Last edited by Siku on 27 Sep 2012, edited 1 time in total.

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Re: My New Theory

Postby kmkmiller » 27 Sep 2012

Here is another screenshot to add to that sequence.

Image

hate to be contradictory but while Camilla does not respond to her surroundings, she does respond to Diane looking at her. the way her face turns into a smile is another piece of the puzzle, i think.

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Re: My New Theory

Postby kmkmiller » 05 Oct 2012

curious to see if the post i am responding too might be deleted by admins??

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Re: My New Theory

Postby Bob » 05 Oct 2012

kmkmiller wrote:curious to see if the post i am responding too might be deleted by admins??

???

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Re: My New Theory

Postby kmkmiller » 05 Oct 2012

just to edit my post so it is on topic....

My New Theory
Level 1 - Dream
Level 2 - Fantasy
Level 3 - Reality



the thing is, without nitpicking, there's this sense i get from watching Lynch movies -- now moreso after watching INLAND EMPIRE -- well, long story short, these distinctions do not exist so much as we think they do (at least not in Lynch movies). In a way, what happened to Diane while she was Betty actually happened. It wasn't a dream in so far as she forgot it (like we do with most dreams) or even sort of ignored it. it is a reality that she became a part of for however long it could be sustained. now obviously this is contradicted when the Magician says "it is all a tape," so maybe I'm off base here, but look at this way. The Magician saying "it is all a tape" what if that was just a tape too? and how do we know the fantasy reality/reality segments aren't a recording too? there is a clear mobius strip construct referred to throughout.

If there is anything the movie tries to do is break down the barrier between recording and reality.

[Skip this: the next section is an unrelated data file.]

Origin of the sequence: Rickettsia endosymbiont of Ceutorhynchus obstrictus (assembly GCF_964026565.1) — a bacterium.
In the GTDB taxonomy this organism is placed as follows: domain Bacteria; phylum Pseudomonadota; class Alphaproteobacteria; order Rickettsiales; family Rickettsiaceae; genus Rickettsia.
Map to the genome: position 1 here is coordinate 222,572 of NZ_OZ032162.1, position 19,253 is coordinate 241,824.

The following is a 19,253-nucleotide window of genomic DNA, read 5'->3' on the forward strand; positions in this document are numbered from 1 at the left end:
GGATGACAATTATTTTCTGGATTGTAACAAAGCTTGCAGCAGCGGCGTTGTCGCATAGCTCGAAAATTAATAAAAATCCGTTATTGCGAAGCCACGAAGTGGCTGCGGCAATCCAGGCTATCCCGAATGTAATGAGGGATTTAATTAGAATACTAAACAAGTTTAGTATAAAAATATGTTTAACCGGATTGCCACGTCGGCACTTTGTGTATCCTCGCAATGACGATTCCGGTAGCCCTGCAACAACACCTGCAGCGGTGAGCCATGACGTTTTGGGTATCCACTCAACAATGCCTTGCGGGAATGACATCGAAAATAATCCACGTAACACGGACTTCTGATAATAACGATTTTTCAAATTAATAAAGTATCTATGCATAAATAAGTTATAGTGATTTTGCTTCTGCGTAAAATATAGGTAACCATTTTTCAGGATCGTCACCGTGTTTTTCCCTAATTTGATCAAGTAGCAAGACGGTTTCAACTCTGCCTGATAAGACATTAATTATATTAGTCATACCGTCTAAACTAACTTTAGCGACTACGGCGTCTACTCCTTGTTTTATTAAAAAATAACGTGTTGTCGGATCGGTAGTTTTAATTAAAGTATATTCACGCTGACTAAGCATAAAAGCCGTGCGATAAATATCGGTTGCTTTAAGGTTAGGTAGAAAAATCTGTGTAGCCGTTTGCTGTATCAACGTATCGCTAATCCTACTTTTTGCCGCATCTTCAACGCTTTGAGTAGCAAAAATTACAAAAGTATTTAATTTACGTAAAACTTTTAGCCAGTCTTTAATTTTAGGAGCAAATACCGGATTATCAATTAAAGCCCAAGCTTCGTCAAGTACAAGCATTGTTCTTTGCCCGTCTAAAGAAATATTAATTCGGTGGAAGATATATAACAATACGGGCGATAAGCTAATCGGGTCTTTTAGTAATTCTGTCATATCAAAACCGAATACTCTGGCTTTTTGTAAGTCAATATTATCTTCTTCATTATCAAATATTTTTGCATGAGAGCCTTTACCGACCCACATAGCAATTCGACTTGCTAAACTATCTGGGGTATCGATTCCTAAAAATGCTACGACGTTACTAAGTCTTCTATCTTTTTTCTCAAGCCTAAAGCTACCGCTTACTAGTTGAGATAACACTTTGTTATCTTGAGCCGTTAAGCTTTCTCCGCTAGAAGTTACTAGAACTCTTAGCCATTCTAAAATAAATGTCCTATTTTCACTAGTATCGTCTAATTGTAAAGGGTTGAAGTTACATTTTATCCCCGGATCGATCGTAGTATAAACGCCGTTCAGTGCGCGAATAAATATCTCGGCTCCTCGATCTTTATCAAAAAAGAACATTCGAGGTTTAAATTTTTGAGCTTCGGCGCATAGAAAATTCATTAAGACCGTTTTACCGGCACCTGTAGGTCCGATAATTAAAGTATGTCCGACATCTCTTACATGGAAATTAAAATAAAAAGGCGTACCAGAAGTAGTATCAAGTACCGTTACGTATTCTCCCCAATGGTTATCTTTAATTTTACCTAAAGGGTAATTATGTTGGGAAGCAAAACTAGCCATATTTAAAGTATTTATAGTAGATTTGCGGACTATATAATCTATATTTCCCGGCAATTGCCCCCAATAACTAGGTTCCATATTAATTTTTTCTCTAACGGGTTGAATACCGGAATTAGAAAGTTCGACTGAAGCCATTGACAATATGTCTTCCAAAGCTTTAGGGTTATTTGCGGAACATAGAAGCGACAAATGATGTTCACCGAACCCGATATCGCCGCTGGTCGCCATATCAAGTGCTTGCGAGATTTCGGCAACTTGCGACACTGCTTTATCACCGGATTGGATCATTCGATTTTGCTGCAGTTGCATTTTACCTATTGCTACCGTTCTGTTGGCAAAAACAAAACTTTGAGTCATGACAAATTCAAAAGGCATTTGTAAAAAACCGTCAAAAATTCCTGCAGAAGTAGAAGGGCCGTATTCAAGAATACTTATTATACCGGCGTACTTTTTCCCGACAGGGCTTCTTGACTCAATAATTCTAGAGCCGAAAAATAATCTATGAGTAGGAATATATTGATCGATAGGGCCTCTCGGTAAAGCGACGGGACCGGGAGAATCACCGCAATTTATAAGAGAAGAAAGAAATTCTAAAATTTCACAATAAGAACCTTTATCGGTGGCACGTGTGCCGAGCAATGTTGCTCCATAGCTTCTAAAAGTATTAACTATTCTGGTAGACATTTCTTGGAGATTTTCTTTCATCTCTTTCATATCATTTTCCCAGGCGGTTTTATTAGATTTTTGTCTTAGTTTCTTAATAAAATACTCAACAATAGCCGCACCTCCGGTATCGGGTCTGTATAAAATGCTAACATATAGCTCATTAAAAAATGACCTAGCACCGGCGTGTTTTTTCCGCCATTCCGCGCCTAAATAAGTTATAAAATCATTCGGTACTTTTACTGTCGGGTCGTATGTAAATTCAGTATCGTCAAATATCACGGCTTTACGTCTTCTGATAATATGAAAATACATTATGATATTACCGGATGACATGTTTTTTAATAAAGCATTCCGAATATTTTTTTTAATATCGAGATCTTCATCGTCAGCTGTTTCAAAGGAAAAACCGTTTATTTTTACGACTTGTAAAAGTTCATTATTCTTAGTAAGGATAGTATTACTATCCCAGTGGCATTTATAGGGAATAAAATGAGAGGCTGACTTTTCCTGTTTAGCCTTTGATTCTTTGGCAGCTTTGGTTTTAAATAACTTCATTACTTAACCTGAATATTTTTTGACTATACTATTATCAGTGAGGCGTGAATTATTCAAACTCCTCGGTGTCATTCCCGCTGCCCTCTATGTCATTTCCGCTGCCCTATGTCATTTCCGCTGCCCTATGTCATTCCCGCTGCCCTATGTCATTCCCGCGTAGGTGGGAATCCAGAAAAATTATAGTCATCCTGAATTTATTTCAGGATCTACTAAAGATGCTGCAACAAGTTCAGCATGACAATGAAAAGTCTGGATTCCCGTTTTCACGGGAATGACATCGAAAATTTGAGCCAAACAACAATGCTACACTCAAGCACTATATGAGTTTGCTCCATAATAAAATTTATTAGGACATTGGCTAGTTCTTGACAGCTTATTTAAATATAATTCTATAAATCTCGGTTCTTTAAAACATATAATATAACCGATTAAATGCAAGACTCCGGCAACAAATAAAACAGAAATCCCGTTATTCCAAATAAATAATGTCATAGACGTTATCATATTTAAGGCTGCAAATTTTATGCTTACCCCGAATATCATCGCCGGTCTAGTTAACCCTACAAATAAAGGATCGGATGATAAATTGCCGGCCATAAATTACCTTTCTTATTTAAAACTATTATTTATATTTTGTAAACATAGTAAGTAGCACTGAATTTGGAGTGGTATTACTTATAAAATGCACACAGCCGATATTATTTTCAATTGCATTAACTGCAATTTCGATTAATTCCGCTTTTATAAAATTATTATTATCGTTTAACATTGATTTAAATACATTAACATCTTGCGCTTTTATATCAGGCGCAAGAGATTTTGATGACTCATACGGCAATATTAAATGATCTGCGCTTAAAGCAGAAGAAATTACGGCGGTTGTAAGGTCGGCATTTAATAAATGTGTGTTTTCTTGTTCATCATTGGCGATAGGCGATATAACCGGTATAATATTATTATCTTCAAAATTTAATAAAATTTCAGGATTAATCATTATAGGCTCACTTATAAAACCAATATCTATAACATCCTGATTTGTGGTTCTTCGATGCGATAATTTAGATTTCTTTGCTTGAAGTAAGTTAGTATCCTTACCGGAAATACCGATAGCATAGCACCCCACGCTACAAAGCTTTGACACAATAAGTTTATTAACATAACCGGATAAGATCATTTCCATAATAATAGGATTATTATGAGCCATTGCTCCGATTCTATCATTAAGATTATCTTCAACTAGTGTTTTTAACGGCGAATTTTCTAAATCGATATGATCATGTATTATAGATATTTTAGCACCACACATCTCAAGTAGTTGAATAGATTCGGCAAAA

one other observation about this, I don't know about everyone else in the world, but i don't typically dream idealized versions of myself or others in my life. hope that makes sense without being too much personal experience added.

Anyway, we refer to the first long part of the movie as a dream because of the pillow sequence and the convenience of explaining the movie to others, but that should never imply that what happened during the dream never happened.

just my two cents on this. I still see a movie that happens in sequence, no flashbacks, not a dream in the classical sense, but a shadow self world where Diane tries to hide from her guilt.
Last edited by kmkmiller on 06 Oct 2012, edited 1 time in total.

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Re: My New Theory

Postby Siku » 06 Oct 2012

Admin!!

Please delete spam bot and move horse post to horse thread!!

:down:

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Re: My New Theory

Postby kmkmiller » 06 Oct 2012

hey siku. edited my post so it is on topic. well, i tried at least. just still pushing towards a continuum or spectrum of "dream"/"reality" sequences in MD.

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Re: My New Theory

Postby blu » 11 Oct 2012

Siku wrote:Admin!!

Please delete spam bot and move horse post to horse thread!!

:down:

Sorry. Been a bit absent recently (life) and my notifications seem to be playing up. Spambot gone. Send me a PM if anything arises and I don't seem to be around and I'll pick it up quicker.

Cheers

:up:

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Re: My New Theory

Postby blu » 11 Oct 2012

Which horse post, by the way?

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Re: My New Theory

Postby rougenoir » 14 Dec 2012

nohaybanda wrote:Regarding Aunt Ruth being abused, too (by the maybe-grandparents), I've actually wondered that a lot myself recently.